Researching a piece of writing in work I find a quote from Frank Bowling, now in his seventies and the first black artist to be elected a member of the Royal Academy of Arts in 2005. He said “Go to the museums and make art that can measure up to the museums. Make art better than anything you’ve ever seen before”. In my mind is the National, open spaces, stretches of gallery, the quiet tap of shoes on marble, pencil lines in a notebook.
Then there is the domestic. Mum tells me on the phone that she is cleaning out the Rayburn for winter and instantly I can smell oil, greasy rags, the blue flame ring with a low raging sound. The memory of cold floor tiles on bare feet.
Mid-week I volunteer at a fundraiser for a Ugandan orphanage. The church in Whitechapel has vaulted ceilings, candlelight and gleaming silver. When the gospel choir sings their voices echo in the light arches – and they remind me of Sunday and dirt floors and that wooden chapel and dancing colours.
Sudden switches in my mind, flickering image.
I walk to the station one evening and the trees are now bare on Brick Lane, the summer heat and bangla sound are gone. Someone freewheels along next to me, the cobbles clinking loose in the road and the smell of frying meat in the cold air. Between classes, the students from fashion college stand out smoking in the street.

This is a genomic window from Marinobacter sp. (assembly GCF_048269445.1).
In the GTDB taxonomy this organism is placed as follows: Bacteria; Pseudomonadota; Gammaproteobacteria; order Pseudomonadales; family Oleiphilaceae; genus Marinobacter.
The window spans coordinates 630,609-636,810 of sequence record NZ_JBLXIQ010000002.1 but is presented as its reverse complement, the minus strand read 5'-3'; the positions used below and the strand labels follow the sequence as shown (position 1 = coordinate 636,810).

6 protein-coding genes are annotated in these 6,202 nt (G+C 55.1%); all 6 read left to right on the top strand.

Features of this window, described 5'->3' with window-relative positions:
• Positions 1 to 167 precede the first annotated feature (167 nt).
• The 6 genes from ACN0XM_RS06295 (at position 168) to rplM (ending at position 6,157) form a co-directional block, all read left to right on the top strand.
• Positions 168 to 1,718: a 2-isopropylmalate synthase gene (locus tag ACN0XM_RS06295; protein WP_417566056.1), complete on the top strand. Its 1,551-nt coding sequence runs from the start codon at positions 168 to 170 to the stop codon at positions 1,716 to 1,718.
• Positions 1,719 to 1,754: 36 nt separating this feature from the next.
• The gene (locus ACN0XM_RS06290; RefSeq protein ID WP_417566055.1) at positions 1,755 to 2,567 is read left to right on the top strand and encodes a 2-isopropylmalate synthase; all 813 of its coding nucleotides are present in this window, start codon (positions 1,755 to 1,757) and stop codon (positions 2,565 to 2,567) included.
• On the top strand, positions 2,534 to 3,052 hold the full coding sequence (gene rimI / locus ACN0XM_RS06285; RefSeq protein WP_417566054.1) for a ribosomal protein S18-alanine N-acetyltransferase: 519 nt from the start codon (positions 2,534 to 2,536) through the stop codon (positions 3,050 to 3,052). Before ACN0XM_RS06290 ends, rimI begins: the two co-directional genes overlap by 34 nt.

I have meetings in Somerset House to see both an old and a potential client. Afterwards, outside, the rain is sharp, bright yellow and blue reflecting flat off the sandstone pavement. The walls seem somehow to be even whiter than usual. Lines of chill coming through the open air and golden light from the treetops across the river. Blinding white October sun and the five o clock traffic on Waterloo Bridge. I have to stop and scribble words in my notebook. Over the weekend, I will meet my friend Lori there for coffee. It is great to see her and we will talk about Dundee and family and her boyfriend and our lives. But for now, it is dusky and the space is empty and quiet.